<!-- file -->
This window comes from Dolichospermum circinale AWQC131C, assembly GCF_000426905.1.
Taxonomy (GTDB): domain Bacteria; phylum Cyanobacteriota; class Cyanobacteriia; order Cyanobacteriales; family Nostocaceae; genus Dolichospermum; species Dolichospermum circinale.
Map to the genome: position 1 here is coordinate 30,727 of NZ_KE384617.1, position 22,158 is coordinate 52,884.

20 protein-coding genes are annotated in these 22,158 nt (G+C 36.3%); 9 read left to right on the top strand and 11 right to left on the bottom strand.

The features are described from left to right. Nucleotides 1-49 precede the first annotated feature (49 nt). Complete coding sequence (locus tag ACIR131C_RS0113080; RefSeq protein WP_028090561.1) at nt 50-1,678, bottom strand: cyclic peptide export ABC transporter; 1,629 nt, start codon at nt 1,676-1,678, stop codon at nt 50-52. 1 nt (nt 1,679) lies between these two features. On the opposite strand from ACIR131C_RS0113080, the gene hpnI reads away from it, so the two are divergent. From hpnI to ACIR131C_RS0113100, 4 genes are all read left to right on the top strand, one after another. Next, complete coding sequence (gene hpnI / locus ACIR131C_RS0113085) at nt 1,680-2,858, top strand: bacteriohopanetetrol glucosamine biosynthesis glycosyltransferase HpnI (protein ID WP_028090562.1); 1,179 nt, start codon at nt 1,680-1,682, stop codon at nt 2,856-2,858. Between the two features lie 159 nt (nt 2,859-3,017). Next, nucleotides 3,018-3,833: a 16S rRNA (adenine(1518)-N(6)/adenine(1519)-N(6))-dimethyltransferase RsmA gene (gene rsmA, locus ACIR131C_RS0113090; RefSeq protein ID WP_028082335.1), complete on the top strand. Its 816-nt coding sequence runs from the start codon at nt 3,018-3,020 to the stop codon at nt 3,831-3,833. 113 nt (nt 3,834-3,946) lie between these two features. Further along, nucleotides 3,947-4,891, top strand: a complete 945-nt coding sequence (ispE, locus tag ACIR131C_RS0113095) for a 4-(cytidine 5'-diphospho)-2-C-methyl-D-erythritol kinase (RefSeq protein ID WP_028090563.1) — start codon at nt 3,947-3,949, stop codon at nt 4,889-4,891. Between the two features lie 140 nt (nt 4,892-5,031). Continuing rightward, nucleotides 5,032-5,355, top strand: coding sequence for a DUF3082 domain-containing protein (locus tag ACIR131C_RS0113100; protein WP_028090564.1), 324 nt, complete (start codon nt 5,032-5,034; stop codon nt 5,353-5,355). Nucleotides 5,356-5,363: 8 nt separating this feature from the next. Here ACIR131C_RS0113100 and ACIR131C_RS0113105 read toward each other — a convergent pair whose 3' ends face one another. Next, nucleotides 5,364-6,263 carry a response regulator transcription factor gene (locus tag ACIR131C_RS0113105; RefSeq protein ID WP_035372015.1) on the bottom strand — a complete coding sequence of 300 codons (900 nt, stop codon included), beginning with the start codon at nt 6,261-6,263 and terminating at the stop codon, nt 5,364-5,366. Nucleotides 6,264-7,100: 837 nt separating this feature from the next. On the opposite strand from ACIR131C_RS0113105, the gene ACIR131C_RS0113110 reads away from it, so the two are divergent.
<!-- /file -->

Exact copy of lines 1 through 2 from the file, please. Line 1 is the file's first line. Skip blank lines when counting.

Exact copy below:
This window comes from Dolichospermum circinale AWQC131C, assembly GCF_000426905.1.
Taxonomy (GTDB): domain Bacteria; phylum Cyanobacteriota; class Cyanobacteriia; order Cyanobacteriales; family Nostocaceae; genus Dolichospermum; species Dolichospermum circinale.